But how to go from this painful deconstruction to actual instruction for living? That is the difference between Christ and His apostles. He had the sword which struck down our fatal presuppositions; they had the actual precepts for life. Or in Chesterton’s happy image, the Gospel was the riddle; the Church was the answer, and that answer may be found in length in the epistles. And here we must take issue with Hart’s exegesis. Three examples must suffice.
The first church in Jerusalem did indeed have all things in common (Acts 2:44-45, 4:32-37). But this paradigm was not regarded as necessary for all, and was in fact not followed by other churches. This is no trace of such “communism” (Hart delights in the word for its shock value) in the other churches found in Luke’s narrative. And Paul presupposes that the Christians of Corinth each had their own money, for he exhorts them to put aside a little of it each Sunday as each may have prospered during the week (1 Corinthians 16:2). Such instructions would make no sense if all wealth had already been turned over to a common fund. Luke offers the Jerusalem experiment in shared wealth as an extraordinary instance of their mutual love, not as a requirement demanded of all. Christ never commanded such communal ownership or renunciation of private wealth, with the result that the Church throughout the Mediterranean in the first century never practiced it.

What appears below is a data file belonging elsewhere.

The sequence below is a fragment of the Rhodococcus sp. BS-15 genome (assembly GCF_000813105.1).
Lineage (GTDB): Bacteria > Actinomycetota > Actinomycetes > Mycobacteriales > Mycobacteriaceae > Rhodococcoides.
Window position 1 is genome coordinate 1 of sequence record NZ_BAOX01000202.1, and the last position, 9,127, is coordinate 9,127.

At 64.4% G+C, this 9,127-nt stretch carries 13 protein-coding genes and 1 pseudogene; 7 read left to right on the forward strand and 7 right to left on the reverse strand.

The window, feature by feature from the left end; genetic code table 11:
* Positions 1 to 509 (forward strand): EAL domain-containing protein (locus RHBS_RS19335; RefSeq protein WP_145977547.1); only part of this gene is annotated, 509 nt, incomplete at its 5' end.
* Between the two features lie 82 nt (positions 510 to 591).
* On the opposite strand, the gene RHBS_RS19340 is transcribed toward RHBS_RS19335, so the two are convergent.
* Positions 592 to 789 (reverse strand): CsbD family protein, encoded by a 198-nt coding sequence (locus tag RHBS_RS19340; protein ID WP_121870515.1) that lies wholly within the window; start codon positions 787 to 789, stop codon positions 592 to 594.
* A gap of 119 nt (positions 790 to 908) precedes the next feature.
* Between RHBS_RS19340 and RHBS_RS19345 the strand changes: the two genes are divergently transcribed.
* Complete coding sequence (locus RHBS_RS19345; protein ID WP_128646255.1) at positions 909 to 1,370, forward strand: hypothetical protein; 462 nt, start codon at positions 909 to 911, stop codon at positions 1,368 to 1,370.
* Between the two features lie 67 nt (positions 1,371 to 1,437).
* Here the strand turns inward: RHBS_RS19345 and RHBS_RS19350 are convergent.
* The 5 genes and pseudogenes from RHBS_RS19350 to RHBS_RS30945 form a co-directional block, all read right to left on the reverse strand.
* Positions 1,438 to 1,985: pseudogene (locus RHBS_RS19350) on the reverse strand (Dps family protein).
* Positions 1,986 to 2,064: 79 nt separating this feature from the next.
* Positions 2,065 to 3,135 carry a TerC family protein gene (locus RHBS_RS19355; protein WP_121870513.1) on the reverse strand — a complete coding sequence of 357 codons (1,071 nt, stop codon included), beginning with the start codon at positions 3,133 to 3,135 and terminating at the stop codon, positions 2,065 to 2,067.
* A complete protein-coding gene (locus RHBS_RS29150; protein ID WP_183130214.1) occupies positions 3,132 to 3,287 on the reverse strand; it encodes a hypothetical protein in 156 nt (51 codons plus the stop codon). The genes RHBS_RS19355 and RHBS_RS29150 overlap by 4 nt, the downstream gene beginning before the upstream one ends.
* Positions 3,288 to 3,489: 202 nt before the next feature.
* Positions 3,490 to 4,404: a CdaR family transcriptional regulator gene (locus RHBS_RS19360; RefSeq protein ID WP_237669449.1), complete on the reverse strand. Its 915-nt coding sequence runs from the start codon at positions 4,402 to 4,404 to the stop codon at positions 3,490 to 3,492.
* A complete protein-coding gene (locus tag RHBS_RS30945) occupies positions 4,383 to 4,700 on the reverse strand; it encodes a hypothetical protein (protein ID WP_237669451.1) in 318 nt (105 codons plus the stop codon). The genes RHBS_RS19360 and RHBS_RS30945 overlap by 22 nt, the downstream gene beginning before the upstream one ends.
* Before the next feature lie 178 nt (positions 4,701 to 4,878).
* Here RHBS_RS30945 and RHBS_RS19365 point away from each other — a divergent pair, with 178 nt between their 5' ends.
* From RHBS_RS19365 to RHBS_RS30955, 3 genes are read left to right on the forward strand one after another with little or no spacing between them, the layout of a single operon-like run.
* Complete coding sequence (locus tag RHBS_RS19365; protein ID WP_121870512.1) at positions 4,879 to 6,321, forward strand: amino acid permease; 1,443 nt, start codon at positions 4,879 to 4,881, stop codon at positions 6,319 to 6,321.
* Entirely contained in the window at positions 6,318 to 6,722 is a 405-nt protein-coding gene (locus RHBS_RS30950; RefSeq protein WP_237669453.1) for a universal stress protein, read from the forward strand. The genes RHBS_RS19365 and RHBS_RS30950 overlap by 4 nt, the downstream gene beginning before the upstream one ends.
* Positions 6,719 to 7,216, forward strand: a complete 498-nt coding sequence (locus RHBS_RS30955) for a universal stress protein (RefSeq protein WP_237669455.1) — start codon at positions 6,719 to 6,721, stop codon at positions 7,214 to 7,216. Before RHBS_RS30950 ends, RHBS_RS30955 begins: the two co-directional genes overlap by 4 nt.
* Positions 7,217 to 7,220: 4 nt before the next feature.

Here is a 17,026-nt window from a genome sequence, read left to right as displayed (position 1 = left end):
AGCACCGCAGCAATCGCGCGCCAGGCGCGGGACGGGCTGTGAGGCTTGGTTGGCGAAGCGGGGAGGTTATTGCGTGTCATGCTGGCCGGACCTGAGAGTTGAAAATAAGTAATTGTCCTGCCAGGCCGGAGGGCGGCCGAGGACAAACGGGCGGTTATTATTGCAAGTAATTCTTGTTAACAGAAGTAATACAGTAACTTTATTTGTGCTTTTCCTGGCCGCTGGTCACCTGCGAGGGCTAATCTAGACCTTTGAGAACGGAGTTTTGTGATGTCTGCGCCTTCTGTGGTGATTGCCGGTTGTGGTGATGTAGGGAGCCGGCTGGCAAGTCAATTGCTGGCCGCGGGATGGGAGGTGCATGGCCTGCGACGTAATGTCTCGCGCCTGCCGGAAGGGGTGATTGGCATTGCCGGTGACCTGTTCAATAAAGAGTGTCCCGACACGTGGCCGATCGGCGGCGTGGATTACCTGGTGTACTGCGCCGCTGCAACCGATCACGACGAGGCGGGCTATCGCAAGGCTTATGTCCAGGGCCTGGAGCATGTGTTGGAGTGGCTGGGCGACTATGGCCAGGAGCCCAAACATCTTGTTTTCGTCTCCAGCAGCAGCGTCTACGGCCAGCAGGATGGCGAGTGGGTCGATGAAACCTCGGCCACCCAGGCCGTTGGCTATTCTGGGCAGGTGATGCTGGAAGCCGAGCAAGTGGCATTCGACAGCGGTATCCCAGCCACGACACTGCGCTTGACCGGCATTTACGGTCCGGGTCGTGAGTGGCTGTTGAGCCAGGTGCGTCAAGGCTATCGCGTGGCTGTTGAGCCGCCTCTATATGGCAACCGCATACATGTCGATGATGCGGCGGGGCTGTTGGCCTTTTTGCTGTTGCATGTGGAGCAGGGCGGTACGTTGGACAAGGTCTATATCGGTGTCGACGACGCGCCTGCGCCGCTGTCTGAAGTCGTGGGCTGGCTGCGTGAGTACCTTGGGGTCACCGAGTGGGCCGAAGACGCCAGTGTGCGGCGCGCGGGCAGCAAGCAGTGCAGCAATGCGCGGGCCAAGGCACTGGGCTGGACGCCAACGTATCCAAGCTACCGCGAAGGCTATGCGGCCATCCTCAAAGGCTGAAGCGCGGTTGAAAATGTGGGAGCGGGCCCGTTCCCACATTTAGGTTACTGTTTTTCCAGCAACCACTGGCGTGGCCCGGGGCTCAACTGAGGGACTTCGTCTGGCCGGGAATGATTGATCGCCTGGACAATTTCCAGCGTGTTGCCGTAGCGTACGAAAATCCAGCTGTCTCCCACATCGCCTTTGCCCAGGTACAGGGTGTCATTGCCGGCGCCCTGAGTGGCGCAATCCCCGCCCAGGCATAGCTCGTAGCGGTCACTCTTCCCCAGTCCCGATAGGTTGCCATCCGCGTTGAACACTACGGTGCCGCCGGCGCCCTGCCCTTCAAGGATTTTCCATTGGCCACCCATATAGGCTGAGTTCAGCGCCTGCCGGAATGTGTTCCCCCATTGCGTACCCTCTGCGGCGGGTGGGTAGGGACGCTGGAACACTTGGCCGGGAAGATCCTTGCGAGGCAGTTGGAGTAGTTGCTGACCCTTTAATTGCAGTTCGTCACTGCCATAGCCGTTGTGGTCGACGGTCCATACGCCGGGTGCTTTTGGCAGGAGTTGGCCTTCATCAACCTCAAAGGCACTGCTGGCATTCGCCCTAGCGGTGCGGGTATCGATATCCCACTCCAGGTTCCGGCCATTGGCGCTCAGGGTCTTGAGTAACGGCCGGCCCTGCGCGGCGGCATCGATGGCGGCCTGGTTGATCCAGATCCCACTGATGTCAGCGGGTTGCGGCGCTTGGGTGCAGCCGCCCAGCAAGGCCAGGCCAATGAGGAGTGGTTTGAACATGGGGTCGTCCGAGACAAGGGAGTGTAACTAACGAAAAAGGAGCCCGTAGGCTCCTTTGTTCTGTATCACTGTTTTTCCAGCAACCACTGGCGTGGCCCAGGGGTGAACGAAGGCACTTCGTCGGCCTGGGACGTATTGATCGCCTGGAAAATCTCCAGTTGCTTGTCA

Hart also misinterprets James’ denunciation of the rich in James 5:1-6. He dismisses the traditional view that it was “a dire warning issued only to wealthy persons who have acted unjustly toward their employees”, and says that this traditional view “inverts the text”, since James had previously denounced the rich simply because they were rich. Hearkening back to James 1:9-10, Hart says that the rich “should rejoice in being ‘made low’ or impoverished, as otherwise he will wither and vanish away like a wildflower scorched by the sun”. In Hart’s reading, unless the rich man gives away all his wealth, he will be doomed, for he “scarcely merits the name of ‘brother’”. However, this is not what the text actually says. There is no hint in it that the rich scarcely merits the name “brother”. The contrast is between the two types of brothers/ Christians. Both the poor and the rich Christian are told to boast: “Let the lowly brother boast in his exaltation and the rich in his humiliation”. Vanishing away like a wildflower is not mentioned as a threat which will overtake the rich if he refuses to give away his wealth, but as the reason for his boasting—he can boast of his inevitable humiliation and vanishing away because for him also his true wealth is in the Kingdom. When James considers the man who says “Today or tomorrow we will go into such and such a town and spend a year there and trade and make a profit” (James 4:13-16), James does not rebuke his intention to make money, but the boastful arrogance accompanying it. James does not counsel him to forego making a profit, but simply to say, “If the Lord wills, we will live and do this or that” (v. 15). There is no hint that the wealth gained in profit was intrinsically evil; only that presuming one would live to see tomorrow was arrogant folly. Hart simply misunderstands the message of James.